Before the advent of ecommerce, Food & Beverage brands relied on catalogs to attract the attention of customers, and to develop a loyal customer following. But as the consumer migrated to the web, such brands found that the skills they honed no longer applied. Selling food and beverages online presents challenges that are unique to the sector. Because Something Digital has worked with a lot of brands that sell all types of food and beverage, we know the pitfalls to watch out for, as well as strategies to help brands navigate those challenges.
Let’s look at some of the most common challenges.
Your product is perishable and transit is everything
Just about every food and beverage item is perishable, and getting them to the customers while they’re at the peak of freshness has unique requirements. The first is a seamless integration between your ecommerce platform and your logistics partner. End customers are often buying products as a gift for someone else, which means meeting a delivery date is absolutely critical. If you promise a gift-giver that the product will arrive in time for a birthday or Valentine’s Day, you must keep that promise or forever lose that customer.
To meet delivery expectations, you need to clearly communicate cut-off times, (e.g. “order by December 20th to arrive by Christmas”). In other words, you need to build urgency with the customer so you don’t get blamed for products that don’t arrive in time.
You also need to translate the date a product needs to arrive by into the date it must ship from your fulfillment center. Not all logistic companies have the ability to set a future order, so you need to build that translation into your ecommerce platform.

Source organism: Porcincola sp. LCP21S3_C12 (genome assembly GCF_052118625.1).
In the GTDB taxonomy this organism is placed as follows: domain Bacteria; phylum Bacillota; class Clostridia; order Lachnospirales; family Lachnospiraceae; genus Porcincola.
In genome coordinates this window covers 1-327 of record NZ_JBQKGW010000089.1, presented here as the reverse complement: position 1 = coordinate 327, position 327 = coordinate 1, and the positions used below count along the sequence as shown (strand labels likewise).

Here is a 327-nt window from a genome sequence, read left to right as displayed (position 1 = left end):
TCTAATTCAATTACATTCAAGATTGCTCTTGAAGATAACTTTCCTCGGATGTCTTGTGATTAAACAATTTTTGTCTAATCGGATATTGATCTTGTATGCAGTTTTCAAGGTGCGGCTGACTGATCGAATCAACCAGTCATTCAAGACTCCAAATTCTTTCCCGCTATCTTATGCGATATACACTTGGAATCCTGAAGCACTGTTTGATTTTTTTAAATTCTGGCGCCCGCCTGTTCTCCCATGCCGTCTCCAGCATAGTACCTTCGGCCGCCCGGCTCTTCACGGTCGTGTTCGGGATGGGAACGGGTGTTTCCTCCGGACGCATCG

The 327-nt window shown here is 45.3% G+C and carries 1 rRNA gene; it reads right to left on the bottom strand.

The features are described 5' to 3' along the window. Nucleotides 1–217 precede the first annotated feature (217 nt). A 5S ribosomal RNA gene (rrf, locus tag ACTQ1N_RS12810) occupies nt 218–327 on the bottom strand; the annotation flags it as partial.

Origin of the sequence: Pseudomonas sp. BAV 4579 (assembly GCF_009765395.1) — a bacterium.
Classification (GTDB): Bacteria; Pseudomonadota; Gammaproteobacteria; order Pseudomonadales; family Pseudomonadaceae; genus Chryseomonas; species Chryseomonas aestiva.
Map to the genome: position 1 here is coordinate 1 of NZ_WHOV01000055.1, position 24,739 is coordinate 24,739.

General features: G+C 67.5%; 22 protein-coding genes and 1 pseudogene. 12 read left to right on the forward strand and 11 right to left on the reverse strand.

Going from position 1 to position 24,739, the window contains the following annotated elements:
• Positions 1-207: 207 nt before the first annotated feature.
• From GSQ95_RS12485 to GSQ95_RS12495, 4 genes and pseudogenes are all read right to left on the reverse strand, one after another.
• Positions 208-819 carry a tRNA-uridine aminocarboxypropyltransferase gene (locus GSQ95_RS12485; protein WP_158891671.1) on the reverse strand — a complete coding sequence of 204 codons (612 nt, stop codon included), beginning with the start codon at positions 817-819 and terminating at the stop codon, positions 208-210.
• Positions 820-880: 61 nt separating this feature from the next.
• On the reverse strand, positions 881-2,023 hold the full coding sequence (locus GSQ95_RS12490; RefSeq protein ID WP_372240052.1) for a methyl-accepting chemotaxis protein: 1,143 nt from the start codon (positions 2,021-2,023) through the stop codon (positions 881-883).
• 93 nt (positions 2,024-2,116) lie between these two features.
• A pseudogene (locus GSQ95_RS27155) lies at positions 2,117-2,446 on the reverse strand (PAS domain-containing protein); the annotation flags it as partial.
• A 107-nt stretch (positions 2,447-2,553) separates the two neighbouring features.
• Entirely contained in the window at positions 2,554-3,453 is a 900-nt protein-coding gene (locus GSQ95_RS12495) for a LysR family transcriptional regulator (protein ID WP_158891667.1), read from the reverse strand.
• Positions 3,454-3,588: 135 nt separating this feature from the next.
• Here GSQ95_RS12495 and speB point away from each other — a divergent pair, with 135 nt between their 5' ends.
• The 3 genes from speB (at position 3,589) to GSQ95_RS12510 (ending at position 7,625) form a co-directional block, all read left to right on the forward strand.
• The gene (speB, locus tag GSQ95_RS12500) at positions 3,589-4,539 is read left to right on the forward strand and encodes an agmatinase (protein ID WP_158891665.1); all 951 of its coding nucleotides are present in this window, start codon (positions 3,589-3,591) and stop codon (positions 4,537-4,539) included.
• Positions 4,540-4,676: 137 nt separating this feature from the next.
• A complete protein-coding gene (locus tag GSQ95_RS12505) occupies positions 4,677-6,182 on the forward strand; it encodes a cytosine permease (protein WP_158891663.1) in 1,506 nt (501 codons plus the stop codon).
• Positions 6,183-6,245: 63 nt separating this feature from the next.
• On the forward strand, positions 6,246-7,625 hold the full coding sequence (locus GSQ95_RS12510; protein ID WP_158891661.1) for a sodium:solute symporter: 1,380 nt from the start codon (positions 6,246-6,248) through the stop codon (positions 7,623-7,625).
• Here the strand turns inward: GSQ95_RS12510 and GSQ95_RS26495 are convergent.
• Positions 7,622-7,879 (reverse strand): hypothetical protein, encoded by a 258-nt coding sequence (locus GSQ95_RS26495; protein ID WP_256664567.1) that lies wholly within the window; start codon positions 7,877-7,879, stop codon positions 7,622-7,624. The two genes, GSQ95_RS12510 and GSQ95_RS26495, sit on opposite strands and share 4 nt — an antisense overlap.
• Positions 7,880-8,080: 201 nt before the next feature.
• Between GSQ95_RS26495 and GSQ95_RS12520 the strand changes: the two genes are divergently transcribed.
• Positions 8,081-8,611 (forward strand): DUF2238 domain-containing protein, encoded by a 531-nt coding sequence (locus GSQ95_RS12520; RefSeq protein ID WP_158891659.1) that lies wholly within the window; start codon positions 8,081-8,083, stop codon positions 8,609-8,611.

Finally, you’ll need to take care that you don’t overload your logistics partner and create a backlog of orders.
The right approach depends on your product line and peak ordering times. For instance, one of our clients, Baked by Melissa, does a brisk gift-giving business, with Valentine’s Day seeing a spike in sales. Products are shipped FedEx 2-Day, in cold or freezer packs. We helped Baked by Melissa meet its delivery requirements by integrating ShipperHQ, an important partner of Something Digital, to facilitate much of the logistics information.
Bottom line: Understanding those needs and challenges of selling and scheduling delivery of perishable goods, and the integrations that workflow relies on, are absolutely paramount to a food & beverage delivery company.
You need to sell the food and beverage experience based on looks only
A lot of food & beverage companies are historically catalog companies, a medium that is better suited than the web at creating an immersive experience for buyers. One of our clients, Chesapeake Fine Food Group, has many decades of experience selling their fabulous gourmet meals via catalogs. Catalogs allow the brand to display their products over a two-page spread, leveraging top-notch photography that creates a sense of joy and plentitude. It doesn’t matter that consumers couldn’t touch or taste the products, the spreads create a sufficient, immersive experience.
The web is much more constraining. In ecommerce, emphasis is on content, calls to action, and plenty of white space to create a sense of calm in the user — all requirements that apply to food & beverage sales. That leaves just enough room for a tiny image.